Reformed Preaching: Proclaiming God’s Word from the Heart of the Preacher to the Heart of His People

Book Reviewed: Reformed Preaching – Proclaiming God’s Word from the Heart of the Preacher to the Heart of the People.
Author: Joel R Beeke,  Published by Crossway~ Copyright 2018
ISBN: HC 978-1-4335-5927-3 pp 504.
Reviewed By: Pastor Tim Crockett

Well, another book on preaching for the record books. This was an excellent book and right up my alley as far as where my current interests are leading me. One of the goals I had this year was to read up on the old preachers, Puritans or otherwise and see what it was about their ministry and preaching that made not only popular then but popular for the generations to come. Puritan sermons, and practical works are read by many at a dizzying rate. Many of their works can be found at the Christian bookstores, not to mention on line sources.

Joel Beeke takes you down three tracks building one on top of the other culminating in the needs for today’s preachers.

In his first section covering Experiential Preaching, he goes over the definition and application of this mode of preaching. To quote the author, “Reformed experiential preaching uses the truth of Scripture to shine the glory of God into the depths of the soul to call people to live solely and wholly for God. It breaks us and remakes us”

His main point is that preaching isn’t just to be to the head, it’s both to the head and heart. We are not to merely come away “thinking” about the message but rather being moved to change as a result. Does our preaching penetrate into the hearts of God’s people.

In the second section, the author covers several Puritan authors leading up to the twentieth century. In my opinion an invaluable section with a wealth of information delving into the likes of Calvin, Beza, Perkins, Bunyan and Martyn Lloyd Jones and pointing out the highlights of their preaching and what made it experiential.

It’s important to note that to the Reformed preacher, preaching was central. The office of pastor to them was serious business. They carried to it a sense of gravity and reverence as they believed in their heart of hearts what they were doing was sacred.

Everything they did in their study, prayer life and even their life of holiness, centered on the office of the preacher. It was what “defined them” It drove them in life and practice. While I realize some wouldn’t even consider reading any material written Reformed preachers  they are missing on some great practical material that will help in ministry.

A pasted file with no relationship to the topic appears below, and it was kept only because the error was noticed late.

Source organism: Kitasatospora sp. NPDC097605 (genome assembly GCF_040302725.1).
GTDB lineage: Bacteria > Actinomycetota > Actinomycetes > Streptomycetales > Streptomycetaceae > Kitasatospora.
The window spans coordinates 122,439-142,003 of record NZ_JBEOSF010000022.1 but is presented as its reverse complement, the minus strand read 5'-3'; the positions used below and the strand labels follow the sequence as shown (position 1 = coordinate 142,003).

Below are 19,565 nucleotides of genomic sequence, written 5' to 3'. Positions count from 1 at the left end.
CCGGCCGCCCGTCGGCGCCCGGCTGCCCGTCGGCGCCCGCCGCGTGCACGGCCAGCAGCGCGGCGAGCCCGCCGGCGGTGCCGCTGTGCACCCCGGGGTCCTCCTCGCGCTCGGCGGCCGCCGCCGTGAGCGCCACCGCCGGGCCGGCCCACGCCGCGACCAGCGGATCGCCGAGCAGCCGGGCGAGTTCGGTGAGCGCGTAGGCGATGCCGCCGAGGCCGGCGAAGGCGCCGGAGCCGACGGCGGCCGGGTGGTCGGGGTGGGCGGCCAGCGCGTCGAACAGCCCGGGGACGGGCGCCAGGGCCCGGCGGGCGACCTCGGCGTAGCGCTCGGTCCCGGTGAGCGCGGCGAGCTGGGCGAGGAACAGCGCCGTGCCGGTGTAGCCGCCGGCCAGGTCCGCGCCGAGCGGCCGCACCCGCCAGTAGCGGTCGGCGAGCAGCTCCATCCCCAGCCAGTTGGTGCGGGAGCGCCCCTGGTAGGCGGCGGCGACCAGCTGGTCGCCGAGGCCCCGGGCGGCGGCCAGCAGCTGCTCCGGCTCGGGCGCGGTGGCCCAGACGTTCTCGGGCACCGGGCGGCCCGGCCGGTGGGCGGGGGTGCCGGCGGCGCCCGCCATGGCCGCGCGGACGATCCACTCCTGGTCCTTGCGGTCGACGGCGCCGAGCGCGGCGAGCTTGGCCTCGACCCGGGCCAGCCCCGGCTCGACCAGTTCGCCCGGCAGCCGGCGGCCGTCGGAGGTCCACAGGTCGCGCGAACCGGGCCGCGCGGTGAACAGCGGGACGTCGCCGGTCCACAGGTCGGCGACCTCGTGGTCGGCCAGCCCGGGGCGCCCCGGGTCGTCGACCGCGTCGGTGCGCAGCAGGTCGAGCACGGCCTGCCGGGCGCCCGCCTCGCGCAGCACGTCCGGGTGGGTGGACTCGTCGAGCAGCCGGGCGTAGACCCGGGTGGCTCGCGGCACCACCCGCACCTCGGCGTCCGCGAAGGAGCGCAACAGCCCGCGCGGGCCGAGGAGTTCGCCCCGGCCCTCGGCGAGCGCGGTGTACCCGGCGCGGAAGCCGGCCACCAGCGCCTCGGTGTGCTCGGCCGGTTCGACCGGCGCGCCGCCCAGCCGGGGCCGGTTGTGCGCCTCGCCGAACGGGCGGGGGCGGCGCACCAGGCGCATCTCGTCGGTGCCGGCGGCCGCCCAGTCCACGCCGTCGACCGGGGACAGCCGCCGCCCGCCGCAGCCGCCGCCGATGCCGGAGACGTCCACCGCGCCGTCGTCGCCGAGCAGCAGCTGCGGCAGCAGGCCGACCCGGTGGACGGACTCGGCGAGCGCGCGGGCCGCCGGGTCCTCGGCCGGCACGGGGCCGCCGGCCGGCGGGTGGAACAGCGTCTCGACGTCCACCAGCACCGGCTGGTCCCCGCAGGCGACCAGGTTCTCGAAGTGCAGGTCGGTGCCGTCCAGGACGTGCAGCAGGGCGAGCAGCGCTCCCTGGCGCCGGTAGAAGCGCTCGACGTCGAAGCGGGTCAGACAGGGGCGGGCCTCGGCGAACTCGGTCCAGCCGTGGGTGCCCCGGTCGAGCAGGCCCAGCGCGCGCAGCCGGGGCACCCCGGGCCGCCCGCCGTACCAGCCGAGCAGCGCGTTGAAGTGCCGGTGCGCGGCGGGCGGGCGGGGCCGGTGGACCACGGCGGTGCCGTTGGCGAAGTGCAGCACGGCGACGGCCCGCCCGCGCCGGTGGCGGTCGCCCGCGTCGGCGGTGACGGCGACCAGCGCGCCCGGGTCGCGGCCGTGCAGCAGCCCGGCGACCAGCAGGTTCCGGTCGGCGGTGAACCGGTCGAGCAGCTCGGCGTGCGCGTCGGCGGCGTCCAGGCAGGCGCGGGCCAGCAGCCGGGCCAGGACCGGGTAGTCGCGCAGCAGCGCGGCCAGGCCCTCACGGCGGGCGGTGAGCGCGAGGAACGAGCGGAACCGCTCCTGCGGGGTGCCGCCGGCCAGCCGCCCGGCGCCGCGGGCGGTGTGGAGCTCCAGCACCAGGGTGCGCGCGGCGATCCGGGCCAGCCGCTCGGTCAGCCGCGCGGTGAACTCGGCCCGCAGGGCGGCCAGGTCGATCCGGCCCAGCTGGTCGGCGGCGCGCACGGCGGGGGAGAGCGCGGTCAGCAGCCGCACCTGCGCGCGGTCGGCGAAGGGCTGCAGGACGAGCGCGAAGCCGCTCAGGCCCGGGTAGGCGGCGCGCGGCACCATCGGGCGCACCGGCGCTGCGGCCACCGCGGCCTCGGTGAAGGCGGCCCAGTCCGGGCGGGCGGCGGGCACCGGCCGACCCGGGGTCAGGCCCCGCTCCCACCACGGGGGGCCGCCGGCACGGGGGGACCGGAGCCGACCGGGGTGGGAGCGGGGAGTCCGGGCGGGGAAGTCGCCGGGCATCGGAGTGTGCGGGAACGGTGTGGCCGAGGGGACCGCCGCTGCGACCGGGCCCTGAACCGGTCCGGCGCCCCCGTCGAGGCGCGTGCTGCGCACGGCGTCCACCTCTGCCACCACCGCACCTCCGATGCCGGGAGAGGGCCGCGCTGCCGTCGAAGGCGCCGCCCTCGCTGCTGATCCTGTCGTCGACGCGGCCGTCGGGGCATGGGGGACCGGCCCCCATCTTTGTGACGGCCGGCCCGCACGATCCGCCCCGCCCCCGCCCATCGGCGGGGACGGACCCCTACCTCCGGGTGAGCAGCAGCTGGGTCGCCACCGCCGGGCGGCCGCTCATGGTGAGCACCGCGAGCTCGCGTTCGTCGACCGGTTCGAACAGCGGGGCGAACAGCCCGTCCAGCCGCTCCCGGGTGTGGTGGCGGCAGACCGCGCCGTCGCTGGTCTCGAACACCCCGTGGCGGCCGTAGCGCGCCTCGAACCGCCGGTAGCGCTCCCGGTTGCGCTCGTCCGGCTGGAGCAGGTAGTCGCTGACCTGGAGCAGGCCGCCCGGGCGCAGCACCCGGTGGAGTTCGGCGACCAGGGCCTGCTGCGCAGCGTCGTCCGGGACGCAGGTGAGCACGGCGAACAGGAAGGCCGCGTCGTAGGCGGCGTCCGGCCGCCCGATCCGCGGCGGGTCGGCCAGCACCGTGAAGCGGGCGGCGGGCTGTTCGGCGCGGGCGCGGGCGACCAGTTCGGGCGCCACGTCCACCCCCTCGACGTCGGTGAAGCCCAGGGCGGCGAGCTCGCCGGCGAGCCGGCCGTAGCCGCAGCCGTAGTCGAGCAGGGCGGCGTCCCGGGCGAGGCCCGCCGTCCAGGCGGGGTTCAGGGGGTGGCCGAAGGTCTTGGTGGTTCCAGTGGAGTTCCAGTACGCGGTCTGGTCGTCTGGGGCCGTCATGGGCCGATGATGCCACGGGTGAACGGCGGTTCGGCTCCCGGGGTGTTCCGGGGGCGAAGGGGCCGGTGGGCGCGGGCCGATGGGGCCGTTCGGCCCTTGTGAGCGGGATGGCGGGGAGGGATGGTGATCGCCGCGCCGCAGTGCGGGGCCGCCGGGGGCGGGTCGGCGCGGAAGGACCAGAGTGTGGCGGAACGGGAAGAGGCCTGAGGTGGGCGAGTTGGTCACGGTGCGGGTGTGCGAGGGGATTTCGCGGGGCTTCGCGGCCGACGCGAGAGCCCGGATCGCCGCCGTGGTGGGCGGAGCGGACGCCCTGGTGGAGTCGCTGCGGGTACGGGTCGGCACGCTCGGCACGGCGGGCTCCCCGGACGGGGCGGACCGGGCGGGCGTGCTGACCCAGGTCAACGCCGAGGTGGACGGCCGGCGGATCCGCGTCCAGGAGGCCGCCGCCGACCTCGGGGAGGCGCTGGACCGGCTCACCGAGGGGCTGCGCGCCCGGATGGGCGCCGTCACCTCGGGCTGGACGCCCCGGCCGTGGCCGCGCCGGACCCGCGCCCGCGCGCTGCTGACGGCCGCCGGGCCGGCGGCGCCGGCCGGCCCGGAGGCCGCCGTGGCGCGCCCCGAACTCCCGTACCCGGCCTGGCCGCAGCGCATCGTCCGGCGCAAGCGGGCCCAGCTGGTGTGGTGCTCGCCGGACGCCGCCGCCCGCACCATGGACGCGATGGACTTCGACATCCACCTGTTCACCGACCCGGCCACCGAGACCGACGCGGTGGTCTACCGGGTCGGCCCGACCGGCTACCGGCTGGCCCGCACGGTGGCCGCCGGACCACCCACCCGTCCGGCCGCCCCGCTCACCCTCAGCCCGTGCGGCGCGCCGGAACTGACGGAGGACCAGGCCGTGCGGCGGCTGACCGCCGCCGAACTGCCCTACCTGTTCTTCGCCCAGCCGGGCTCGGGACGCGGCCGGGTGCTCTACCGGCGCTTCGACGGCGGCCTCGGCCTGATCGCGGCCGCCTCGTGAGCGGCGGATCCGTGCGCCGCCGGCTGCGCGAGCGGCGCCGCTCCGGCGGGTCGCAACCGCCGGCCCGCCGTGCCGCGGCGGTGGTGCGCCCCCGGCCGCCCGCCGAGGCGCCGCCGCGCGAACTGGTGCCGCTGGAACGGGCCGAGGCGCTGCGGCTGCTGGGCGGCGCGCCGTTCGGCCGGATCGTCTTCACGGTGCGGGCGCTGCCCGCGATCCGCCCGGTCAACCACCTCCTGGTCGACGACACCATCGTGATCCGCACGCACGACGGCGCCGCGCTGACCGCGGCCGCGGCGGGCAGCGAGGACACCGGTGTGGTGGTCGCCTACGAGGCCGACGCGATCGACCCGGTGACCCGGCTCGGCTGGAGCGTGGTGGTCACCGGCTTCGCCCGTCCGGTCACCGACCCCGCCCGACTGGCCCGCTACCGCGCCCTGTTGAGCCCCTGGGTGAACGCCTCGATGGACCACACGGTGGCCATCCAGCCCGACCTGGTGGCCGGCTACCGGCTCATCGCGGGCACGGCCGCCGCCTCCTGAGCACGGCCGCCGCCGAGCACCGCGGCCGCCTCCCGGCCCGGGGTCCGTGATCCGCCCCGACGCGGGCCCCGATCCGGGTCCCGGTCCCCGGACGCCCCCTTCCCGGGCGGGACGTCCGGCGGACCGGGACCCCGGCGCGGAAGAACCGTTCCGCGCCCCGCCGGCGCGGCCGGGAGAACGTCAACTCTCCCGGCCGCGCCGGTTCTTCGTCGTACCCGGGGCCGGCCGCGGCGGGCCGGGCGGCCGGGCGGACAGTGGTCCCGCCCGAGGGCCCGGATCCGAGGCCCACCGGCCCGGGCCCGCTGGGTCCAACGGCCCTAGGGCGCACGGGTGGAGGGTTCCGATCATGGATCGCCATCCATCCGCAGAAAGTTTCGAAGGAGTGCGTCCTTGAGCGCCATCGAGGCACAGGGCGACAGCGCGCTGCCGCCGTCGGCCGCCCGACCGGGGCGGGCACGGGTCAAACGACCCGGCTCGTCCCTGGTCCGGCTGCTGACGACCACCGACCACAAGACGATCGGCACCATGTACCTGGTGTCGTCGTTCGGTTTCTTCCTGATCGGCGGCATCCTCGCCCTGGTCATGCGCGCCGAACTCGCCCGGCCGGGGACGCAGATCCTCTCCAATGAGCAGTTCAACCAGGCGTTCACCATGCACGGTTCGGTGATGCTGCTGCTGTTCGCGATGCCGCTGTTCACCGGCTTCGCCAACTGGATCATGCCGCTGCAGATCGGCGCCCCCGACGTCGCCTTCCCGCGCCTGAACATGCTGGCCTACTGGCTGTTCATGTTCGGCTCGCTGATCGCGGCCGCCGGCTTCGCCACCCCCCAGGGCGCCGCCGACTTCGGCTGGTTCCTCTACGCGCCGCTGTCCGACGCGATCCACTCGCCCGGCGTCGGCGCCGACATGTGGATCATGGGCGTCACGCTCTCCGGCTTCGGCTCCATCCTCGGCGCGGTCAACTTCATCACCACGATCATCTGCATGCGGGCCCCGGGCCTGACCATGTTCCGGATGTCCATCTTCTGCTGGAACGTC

I have read a lot of preaching books by several different authors from all kinds of backgrounds and while I have gleaned much from them the Reformed preachers continue to set the bar high as far the office of a preacher and preaching goes. Much can be learned from them. Mr. Beeke covers the pertinent details, giving you enough to grab onto and at the same time create a taste for more.

The third section takes all the practical principles found in previous chapters and puts them into today’s application. He stresses balance and he is correct as there is oftentimes too much focus in one area over another. He likens it to walking on a greased tightrope.

Sometimes we can get to fixated on one area to the exclusion of other very important doctrines. In my opinion, his comments regarding God’s Sovereignty and Man’s Responsibility were excellent. The gist of his comments was to just let the text speak if the main thrust of the text is God’s sovereignty then preach that, if another text emphasizes man’s responsibility then preach that. Don’t pit the two against each other.  His emphasis was on the word as the final authority in all matters.

Let the scripture alone set the agenda.

Overall a great book, he is a pleasant writer with superb writing prose. I thoroughly enjoyed the read.